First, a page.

Growth in lithium battery demand supports investment in junior explorers
A decrease in lithium battery systems’ cost will continue to allow for the expansion of devices based on this technology platform. Therefore, I continue to believe that advanced lithium exploration, early-stage producers, and select strategic lithium property plays will continue to perform well throughout 2018 and into 2019 and 2020. These group of lithium juniors are best positioned as they have a direct exposure to rising demand for lithium chemicals.
My top investment is Advantage Lithium, a high ly strategic player actively developing their flagship project in the Olaroz-Cauchari Basin. Their project is a spin-off from Orocobre’s exploration land package that straddles the property of Lithium America and is only 15 km away from Orocobre’s production facility at Olaroz. For those unfamiliar with Orocobre, they are the only company in the past 20 years to bring a meaningful new supply of lithium chemicals from a brine project to market. The Cauchari project is 25% owned by Orocobre, which also controls around 30% of the company’s shares. For additional details on Advantage Lithium please review my notes from the November 2017 Argentina site visit (here) and the various other reports that I have produced (profile here).
In recent weeks, Advantage Lithium has updated their resource estimate for the Cauchari project. Here are the key updates on the resource estimate:
6-fold increase from 500,000T LCE to 3 million T LCE. The company has completed a 43-101 compliant resource, a significant milestone for junior exploration firms. Phase 2 drilling is now completed, including an expansion to the Southeast zone and previously unexplored Northwest zone. Phase 3 drilling will continue to expand the basin at depth as none of the boreholes have reached the basin floor, creating the potential for the resource to be further expanded. The brine chemistry continues to reflect that of Orocobre’s Olaroz project, with a magnesium to lithium ratio averaging 2.5.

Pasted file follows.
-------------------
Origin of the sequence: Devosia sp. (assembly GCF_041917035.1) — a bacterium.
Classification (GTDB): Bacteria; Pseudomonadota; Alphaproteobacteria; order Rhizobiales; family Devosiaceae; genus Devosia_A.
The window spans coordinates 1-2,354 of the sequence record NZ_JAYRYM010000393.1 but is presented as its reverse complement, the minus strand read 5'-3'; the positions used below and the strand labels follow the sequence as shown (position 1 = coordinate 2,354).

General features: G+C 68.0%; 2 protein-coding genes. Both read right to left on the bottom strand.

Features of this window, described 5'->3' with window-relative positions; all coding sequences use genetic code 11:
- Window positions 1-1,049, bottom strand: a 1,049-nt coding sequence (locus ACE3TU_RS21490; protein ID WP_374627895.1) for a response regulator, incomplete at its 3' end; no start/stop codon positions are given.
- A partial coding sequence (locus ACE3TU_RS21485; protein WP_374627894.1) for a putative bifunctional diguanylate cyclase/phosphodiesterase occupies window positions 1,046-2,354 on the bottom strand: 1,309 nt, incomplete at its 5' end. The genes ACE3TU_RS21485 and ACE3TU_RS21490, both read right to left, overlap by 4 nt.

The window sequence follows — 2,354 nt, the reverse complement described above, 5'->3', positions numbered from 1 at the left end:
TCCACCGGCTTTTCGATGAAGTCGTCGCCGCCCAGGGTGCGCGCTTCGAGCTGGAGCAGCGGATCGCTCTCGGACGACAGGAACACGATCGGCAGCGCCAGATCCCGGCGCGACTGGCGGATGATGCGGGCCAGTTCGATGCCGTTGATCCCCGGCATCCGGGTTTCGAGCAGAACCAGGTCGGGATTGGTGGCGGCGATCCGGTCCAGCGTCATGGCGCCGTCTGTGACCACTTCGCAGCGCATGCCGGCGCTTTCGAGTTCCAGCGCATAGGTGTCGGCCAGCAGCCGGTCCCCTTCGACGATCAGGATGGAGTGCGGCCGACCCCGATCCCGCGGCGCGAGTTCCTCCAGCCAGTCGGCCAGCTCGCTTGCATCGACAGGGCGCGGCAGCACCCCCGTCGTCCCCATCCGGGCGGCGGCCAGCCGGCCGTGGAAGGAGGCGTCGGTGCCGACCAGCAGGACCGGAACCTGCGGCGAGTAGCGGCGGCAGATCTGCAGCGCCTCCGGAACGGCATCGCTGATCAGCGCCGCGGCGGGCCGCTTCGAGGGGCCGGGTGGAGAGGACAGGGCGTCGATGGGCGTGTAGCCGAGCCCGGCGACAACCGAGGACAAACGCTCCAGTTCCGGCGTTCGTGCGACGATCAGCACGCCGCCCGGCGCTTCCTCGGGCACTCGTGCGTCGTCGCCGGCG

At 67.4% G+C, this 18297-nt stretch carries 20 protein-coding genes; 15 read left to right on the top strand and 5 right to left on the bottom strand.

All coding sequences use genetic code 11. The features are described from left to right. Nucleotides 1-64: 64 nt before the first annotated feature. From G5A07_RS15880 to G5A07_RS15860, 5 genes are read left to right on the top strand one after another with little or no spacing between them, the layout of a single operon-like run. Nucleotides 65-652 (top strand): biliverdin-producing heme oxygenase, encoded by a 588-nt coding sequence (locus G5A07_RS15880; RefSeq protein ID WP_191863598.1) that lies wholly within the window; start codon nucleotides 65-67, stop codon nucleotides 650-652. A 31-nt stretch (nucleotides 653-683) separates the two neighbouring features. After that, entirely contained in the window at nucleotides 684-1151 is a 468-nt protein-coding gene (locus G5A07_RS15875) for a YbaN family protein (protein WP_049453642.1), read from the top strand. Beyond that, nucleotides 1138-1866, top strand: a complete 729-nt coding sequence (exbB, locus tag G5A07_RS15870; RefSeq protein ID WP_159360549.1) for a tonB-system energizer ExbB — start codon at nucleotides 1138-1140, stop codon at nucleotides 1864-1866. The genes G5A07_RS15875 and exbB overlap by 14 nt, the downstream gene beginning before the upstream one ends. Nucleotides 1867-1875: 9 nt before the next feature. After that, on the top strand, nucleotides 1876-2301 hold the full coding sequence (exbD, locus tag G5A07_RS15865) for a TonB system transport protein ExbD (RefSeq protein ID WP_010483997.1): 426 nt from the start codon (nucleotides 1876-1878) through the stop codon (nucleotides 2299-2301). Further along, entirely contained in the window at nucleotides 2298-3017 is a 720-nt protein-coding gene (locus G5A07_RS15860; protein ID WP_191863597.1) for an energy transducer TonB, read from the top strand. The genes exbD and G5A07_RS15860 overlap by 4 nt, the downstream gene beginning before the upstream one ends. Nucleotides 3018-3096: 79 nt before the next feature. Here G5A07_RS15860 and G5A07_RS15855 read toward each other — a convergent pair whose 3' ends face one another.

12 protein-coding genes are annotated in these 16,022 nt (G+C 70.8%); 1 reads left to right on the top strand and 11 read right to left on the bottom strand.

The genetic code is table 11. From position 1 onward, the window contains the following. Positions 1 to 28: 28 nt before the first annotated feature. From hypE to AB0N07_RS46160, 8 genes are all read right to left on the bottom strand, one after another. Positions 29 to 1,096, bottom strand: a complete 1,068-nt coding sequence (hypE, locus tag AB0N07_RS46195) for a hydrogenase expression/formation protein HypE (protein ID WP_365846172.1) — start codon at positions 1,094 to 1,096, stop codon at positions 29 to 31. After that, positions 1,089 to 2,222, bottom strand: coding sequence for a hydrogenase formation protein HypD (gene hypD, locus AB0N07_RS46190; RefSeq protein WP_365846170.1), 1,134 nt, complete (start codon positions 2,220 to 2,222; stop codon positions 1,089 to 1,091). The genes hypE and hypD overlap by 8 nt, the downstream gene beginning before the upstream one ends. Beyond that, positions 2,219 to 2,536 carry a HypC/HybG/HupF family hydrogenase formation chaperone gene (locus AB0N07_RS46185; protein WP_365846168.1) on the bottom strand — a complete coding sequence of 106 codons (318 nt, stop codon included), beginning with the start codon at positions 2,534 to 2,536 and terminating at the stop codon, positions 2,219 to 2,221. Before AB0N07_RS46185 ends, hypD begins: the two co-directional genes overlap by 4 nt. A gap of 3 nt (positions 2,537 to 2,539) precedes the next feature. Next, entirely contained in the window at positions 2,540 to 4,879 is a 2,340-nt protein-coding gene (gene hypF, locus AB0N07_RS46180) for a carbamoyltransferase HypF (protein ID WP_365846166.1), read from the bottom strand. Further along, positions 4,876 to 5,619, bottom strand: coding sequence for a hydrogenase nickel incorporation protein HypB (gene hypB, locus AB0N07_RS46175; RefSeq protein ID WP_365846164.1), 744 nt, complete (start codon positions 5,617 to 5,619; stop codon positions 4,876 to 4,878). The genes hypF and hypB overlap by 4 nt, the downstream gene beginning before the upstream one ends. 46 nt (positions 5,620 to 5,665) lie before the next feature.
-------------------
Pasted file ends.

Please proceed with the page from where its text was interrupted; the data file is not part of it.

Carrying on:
In recent weeks, Australia-based Galaxy Resources and South Korean -based POSCO announced the sale of a land package, including certain northern land tenements at its Sal de Vida lithium brine project, located in Argentina. Cash consideration of $350 million was paid for approximately 2.54 million tonnes of LCE of JORC -compliant total resources, which translates into a price of $140/T LCE. Based on Advantage Lithium’s 140 million issued shares and a 75% ownership position in Cauchari, which contains at least 3 million T LCE, this implies a price target of over $2.00 / share.
In my opinion, Advantage Lithium is one of the most strategic publicly-traded junior lithium exploration companies in the market today. My position on Advantage Lithium is shared by various high-quality research firms, including the following:
Eight Capital has recently updated the target price to C$2.50/share from $1.90/share, and Cantor Fitzgerald initiated coverage on the company in May 2018 with a target of C$2.00/share. National Bank of Canada has recently initiated coverage with a buy rating and price target of C$1.90/ share. As noted above, these price targets are strongly in-line with my buy recommendation and price target of $2.00/ share.
Disclosure: I am/we are long AVLIF.
I wrote this article myself, and it expresses my own opinions. I am not receiving compensation for it (other than from Seeking Alpha). I have no business relationship with any company whose stock is mentioned in this article.